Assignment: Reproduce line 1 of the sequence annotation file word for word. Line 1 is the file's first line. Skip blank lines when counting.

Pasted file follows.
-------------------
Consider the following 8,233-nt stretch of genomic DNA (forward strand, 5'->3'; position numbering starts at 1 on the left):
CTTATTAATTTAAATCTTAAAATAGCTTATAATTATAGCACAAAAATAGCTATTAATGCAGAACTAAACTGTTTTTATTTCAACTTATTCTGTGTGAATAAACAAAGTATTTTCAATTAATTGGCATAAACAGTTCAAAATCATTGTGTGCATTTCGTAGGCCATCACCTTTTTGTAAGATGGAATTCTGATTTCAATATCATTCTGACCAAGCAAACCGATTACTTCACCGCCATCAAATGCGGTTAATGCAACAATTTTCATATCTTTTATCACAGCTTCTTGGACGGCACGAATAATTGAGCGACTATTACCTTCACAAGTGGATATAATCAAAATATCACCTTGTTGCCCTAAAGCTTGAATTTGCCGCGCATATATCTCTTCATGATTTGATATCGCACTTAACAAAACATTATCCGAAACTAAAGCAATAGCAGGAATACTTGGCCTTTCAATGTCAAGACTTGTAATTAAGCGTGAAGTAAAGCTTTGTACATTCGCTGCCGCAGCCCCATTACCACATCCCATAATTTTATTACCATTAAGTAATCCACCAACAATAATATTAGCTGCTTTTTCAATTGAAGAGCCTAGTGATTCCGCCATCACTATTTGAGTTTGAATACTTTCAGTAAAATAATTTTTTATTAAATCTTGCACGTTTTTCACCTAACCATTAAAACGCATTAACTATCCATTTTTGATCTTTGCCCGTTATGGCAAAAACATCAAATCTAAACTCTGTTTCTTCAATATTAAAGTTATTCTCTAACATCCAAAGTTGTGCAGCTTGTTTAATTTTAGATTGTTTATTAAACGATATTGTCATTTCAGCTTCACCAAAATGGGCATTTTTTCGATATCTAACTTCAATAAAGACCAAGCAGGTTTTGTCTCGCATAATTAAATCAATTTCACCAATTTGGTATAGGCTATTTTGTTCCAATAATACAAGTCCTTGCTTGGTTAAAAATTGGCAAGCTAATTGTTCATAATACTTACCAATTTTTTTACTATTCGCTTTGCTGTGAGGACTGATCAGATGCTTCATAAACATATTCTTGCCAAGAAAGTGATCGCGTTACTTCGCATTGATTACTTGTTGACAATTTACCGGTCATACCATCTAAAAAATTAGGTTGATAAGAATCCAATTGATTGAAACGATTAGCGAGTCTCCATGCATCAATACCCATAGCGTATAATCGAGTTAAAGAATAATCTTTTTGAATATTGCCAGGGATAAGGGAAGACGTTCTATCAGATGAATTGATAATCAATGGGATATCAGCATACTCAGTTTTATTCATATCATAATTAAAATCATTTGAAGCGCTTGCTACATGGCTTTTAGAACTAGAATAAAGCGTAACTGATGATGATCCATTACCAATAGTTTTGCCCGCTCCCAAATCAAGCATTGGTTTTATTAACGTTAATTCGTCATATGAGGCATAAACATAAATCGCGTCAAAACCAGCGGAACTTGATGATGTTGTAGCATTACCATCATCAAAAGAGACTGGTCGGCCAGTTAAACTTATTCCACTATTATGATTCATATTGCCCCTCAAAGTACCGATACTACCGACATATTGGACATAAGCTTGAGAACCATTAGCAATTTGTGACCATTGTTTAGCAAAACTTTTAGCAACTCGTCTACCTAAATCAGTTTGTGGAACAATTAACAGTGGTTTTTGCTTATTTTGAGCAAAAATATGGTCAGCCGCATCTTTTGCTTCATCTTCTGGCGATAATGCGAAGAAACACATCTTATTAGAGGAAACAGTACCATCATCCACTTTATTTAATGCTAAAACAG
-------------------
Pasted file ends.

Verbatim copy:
Consider the following 8,233-nt stretch of genomic DNA (forward strand, 5'->3'; position numbering starts at 1 on the left):